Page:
The horror story you heard was one I'd heard from one family regarding the IAC, although I don't know the full story - but I do know that a SW is a "mandatory reporter" to CPS & if there is an inkling that there may be an unsafe situation with other children in the home, they are required to call CPS.

@Heather - I can only hope that what you are concerned about will not be the case after all, although the set-up seems very familiar. Alas, IAC is our agency & I'm sort of freaking out about this.

Heather said...

@Anonymous - If you see this, will you contact me?

Anonymous said...

"Reality" tv is such a farse. Anything chronicled for tv or a series has editing and contracts, etc. The potential to show the wonderful process of open adoption is great but I agree with you, wait until later on in the process. Another disappointment for those of us who are educators and willing to share our experiences to help others.

pickel said...

The only way for these shows to be fair is to show post adoption stories and to discuss adoption show birthparents after, to show the struggle THEY go through, not just the struggle adoptive parents go through with infertility. THAT is only right.

Sally Bacchetta said...

Thank you for exposing this issue in such a succinct and balanced way. Do you mind if I link to you from my blog?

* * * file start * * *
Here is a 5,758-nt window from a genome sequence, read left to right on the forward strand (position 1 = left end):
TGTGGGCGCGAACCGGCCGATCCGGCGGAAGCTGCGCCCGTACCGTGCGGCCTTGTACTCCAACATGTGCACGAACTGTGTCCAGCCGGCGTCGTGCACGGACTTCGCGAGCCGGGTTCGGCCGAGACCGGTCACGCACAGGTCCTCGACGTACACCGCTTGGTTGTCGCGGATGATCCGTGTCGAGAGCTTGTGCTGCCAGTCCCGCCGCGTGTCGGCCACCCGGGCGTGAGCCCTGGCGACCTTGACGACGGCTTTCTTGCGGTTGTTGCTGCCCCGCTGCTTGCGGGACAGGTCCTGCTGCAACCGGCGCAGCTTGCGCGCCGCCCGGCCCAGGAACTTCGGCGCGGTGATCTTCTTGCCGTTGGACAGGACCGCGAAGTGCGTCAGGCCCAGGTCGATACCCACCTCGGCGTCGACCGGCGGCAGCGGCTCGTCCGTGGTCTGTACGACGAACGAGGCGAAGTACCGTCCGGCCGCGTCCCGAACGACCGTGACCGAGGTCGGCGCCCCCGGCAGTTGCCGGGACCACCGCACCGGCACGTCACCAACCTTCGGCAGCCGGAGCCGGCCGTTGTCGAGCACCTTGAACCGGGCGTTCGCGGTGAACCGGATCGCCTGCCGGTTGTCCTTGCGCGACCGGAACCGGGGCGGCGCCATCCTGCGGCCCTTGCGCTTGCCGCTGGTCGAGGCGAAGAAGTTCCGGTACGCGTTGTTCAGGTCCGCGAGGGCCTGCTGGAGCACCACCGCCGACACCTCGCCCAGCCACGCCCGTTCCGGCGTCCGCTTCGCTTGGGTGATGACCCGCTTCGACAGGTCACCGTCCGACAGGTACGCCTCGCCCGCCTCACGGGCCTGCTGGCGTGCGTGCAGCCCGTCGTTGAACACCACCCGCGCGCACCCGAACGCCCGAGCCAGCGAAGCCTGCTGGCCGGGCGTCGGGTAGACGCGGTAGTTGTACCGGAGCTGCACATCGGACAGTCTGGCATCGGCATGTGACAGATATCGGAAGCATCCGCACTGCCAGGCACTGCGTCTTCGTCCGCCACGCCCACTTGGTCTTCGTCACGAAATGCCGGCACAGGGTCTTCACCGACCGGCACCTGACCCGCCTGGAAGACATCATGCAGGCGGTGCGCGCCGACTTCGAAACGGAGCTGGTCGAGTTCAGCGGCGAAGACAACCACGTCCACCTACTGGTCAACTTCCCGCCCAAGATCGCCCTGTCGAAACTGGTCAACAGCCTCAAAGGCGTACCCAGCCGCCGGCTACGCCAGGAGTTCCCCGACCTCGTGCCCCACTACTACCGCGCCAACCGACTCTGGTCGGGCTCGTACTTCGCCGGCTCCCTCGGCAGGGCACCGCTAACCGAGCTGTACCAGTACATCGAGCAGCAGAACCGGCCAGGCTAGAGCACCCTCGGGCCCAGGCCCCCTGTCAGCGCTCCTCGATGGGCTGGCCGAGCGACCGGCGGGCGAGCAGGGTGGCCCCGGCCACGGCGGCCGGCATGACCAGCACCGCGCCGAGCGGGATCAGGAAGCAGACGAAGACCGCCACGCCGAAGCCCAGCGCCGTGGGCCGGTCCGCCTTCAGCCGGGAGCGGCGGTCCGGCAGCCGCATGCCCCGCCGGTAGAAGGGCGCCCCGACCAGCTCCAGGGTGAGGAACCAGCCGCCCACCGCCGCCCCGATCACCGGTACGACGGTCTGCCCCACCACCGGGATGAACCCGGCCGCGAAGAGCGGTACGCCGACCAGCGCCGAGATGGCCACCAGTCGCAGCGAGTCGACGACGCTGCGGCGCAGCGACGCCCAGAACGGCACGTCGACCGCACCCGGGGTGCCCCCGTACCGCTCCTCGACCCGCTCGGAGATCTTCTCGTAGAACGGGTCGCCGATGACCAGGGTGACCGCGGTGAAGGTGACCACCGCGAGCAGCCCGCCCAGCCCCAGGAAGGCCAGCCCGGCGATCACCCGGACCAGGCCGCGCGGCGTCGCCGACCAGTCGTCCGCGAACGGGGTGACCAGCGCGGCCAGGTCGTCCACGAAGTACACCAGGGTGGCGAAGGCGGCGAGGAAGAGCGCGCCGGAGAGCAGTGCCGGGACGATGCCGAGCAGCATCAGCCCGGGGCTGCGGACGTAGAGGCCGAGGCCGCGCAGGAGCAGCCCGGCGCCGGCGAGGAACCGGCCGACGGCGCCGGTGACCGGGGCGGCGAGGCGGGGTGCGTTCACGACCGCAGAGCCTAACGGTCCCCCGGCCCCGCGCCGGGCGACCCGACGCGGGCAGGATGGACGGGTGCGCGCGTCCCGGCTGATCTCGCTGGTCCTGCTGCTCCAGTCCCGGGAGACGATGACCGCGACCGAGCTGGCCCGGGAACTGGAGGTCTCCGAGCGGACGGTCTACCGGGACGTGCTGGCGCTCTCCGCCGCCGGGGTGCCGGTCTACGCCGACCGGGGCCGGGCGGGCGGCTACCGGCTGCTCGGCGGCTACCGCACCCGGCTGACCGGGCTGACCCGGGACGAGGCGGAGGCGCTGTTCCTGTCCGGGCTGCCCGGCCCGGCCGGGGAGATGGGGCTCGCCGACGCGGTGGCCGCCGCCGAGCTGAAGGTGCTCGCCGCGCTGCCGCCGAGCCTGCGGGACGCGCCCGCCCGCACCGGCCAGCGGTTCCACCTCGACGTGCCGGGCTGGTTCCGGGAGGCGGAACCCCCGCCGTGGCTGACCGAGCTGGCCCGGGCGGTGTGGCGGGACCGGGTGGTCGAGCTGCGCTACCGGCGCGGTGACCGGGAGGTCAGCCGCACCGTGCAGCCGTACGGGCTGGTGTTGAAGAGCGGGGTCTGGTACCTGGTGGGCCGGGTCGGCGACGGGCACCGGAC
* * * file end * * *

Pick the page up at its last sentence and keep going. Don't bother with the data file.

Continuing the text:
Nicki said...

I hesitate to understand how this is even remotely ethical on so so many levels. Where else on the human spectrum of events would it be ok for us to film and expose someone's massive loss and trauma?? And how is this ethical for the adoptee? Yet again, they forget that these cute innocent babies will grow to be adults...adults whose very massive trauma and loss was filmed for entertainment value. Ouch.

Thanksgivingmom said...

I'm beyond disgusted with this program...As others, I do understand that domestic adoption, open adoption, is interesting and something worth talking about and showing - but not at this step. Not when women are contemplating the biggest decision of their life - unimaginably hard WITHOUT a camera in their face. Coercive and unethical with it there.

I would be VERY interesting to know what would happen if the expectant mother did decide to change her mind and not place....

It's things like this (although, granted, this example is the minority) that make me marvel at those that believe coercion just doesn't exist in adoption today.

Lavonne said...

Only in North America would this happen. Money hungry TV producers constantly searching for the newest emotionally charged concept to hook viewers and not giving proper thought to the lives that will be impacted in profound ways.

Thanks for bringing this to light.

cindy psbm said...

shows like those I have HUGE qualms with, but since I placed when I was a adult(26)sometimes I can't really idenitfy with these teenagers and younger ones, I wish I could but I don't.
I DO wish that they would do a show based on the first mom and show all the pros of parenting and the cons of adoption and not just the other way around.
I wish that they would just do a show where they give cameras to the participatants(especially the expentant moms) and let them to sort of like 'video journals' with the producers totally not in personal contact with the people in the show until a year after the whole placing or parenting or whatever happened.